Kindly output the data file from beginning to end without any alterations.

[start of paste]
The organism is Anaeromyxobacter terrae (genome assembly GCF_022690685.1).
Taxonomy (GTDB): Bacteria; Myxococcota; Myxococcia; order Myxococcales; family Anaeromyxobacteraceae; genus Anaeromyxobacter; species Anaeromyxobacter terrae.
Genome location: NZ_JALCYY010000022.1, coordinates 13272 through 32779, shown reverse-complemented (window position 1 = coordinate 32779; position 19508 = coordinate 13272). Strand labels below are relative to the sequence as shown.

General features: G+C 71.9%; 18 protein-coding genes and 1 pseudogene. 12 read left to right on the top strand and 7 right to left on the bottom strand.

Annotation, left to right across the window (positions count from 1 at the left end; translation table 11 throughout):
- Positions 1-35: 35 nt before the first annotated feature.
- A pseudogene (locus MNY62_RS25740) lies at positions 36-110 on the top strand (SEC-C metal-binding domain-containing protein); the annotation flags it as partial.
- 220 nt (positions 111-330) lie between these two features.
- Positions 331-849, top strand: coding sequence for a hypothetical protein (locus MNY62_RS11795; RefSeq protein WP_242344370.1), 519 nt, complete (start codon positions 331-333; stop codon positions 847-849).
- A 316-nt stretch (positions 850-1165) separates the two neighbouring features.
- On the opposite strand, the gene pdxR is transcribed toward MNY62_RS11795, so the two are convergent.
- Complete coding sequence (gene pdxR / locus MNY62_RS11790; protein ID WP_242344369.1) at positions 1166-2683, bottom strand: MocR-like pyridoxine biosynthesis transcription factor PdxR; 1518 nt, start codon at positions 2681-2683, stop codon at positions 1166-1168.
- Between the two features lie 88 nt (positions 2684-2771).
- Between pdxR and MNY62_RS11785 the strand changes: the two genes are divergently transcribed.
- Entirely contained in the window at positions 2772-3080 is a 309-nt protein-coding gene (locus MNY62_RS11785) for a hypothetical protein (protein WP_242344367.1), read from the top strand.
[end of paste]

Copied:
The organism is Anaeromyxobacter terrae (genome assembly GCF_022690685.1).
Taxonomy (GTDB): Bacteria; Myxococcota; Myxococcia; order Myxococcales; family Anaeromyxobacteraceae; genus Anaeromyxobacter; species Anaeromyxobacter terrae.
Genome location: NZ_JALCYY010000022.1, coordinates 13272 through 32779, shown reverse-complemented (window position 1 = coordinate 32779; position 19508 = coordinate 13272). Strand labels below are relative to the sequence as shown.

General features: G+C 71.9%; 18 protein-coding genes and 1 pseudogene. 12 read left to right on the top strand and 7 right to left on the bottom strand.

Annotation, left to right across the window (positions count from 1 at the left end; translation table 11 throughout):
- Positions 1-35: 35 nt before the first annotated feature.
- A pseudogene (locus MNY62_RS25740) lies at positions 36-110 on the top strand (SEC-C metal-binding domain-containing protein); the annotation flags it as partial.
- 220 nt (positions 111-330) lie between these two features.
- Positions 331-849, top strand: coding sequence for a hypothetical protein (locus MNY62_RS11795; RefSeq protein WP_242344370.1), 519 nt, complete (start codon positions 331-333; stop codon positions 847-849).
- A 316-nt stretch (positions 850-1165) separates the two neighbouring features.
- On the opposite strand, the gene pdxR is transcribed toward MNY62_RS11795, so the two are convergent.
- Complete coding sequence (gene pdxR / locus MNY62_RS11790; protein ID WP_242344369.1) at positions 1166-2683, bottom strand: MocR-like pyridoxine biosynthesis transcription factor PdxR; 1518 nt, start codon at positions 2681-2683, stop codon at positions 1166-1168.
- Between the two features lie 88 nt (positions 2684-2771).
- Between pdxR and MNY62_RS11785 the strand changes: the two genes are divergently transcribed.
- Entirely contained in the window at positions 2772-3080 is a 309-nt protein-coding gene (locus MNY62_RS11785) for a hypothetical protein (protein WP_242344367.1), read from the top strand.